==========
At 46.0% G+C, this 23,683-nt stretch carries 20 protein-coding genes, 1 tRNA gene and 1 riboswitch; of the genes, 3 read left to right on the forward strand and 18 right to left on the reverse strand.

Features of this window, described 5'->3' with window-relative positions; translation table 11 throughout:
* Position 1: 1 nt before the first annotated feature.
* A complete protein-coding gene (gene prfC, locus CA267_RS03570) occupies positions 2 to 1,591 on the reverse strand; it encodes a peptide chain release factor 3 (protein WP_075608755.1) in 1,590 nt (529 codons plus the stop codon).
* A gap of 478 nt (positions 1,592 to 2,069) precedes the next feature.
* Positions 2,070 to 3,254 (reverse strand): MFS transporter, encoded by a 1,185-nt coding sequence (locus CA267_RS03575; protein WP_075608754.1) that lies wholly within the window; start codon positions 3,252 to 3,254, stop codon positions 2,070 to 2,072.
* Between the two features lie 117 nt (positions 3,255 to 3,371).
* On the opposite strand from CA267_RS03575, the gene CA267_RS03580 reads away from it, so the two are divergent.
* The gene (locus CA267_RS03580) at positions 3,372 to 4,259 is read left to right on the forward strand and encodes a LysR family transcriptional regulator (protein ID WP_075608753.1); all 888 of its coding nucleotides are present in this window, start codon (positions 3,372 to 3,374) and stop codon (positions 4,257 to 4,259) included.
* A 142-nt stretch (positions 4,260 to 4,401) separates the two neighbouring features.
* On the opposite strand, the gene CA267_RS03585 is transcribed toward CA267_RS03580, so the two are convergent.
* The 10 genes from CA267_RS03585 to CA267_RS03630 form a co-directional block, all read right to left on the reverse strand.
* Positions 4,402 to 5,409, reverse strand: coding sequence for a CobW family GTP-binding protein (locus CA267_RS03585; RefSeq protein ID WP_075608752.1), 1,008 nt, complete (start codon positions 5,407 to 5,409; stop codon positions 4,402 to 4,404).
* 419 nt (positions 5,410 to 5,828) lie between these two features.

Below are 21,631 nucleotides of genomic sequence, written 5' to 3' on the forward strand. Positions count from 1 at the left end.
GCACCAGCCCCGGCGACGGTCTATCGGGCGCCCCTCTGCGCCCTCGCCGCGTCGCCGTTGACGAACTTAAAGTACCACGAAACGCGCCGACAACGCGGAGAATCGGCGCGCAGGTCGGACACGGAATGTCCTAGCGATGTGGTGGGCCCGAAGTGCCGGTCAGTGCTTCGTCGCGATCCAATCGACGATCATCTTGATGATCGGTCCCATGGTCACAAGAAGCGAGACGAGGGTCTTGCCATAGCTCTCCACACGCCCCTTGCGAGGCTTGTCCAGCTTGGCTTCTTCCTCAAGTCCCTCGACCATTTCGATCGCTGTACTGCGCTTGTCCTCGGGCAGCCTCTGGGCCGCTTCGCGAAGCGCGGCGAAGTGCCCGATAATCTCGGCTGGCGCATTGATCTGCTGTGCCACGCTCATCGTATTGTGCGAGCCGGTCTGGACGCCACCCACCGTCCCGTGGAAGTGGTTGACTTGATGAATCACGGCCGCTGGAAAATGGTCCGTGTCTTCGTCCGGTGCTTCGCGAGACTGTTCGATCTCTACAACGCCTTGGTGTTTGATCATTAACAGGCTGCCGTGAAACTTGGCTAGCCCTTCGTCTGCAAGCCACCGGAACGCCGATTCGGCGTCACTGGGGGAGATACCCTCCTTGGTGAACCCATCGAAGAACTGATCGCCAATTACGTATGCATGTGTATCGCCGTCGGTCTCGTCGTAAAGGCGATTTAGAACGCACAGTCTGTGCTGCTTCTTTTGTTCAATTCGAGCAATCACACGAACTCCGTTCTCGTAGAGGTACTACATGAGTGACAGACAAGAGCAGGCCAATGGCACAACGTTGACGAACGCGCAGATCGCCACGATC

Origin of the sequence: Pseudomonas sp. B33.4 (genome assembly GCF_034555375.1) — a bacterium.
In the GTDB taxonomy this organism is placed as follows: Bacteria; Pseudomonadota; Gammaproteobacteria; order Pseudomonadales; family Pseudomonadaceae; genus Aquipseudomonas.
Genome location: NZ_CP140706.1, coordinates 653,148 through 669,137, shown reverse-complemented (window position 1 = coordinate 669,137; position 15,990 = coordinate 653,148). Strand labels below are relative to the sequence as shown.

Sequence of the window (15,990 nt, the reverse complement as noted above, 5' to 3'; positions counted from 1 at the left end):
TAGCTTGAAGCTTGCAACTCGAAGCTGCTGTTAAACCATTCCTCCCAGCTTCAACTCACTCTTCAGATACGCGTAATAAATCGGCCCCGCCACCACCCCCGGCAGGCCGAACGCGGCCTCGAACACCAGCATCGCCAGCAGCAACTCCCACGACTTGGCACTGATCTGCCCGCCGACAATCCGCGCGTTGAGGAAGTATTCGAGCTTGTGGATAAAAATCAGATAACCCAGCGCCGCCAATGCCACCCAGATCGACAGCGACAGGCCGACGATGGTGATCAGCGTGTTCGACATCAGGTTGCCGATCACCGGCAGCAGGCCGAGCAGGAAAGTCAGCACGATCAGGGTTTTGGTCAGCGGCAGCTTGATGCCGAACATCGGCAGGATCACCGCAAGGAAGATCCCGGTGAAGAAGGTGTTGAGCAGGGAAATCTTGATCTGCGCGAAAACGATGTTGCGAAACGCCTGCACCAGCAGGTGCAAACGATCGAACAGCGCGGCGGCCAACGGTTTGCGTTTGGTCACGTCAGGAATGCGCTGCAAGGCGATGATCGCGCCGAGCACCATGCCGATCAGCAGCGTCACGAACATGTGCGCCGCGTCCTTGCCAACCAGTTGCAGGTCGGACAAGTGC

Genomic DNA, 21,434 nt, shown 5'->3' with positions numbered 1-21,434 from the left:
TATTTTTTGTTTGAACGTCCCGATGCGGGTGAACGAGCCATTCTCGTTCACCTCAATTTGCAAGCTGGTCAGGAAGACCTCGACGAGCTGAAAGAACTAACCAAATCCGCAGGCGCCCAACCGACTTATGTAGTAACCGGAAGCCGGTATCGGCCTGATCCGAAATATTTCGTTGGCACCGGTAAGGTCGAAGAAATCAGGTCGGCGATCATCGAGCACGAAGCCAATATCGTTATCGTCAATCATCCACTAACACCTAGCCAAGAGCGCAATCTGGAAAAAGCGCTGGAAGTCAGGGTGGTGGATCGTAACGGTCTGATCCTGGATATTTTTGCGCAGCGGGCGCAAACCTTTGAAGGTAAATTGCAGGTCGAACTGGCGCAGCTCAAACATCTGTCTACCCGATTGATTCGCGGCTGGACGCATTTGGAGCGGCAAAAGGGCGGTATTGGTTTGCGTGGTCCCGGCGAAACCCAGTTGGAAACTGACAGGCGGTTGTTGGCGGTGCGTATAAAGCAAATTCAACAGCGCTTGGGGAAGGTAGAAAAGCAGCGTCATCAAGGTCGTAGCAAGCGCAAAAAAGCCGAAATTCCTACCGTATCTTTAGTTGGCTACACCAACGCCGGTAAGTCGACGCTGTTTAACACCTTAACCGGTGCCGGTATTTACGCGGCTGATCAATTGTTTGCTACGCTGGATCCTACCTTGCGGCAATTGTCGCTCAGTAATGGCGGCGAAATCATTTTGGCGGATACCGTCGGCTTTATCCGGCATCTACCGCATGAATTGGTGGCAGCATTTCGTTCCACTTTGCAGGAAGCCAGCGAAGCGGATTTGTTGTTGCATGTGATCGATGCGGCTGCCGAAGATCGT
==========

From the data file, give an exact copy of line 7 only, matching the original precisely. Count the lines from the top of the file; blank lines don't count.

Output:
* Between the two features lie 117 nt (positions 3,255 to 3,371).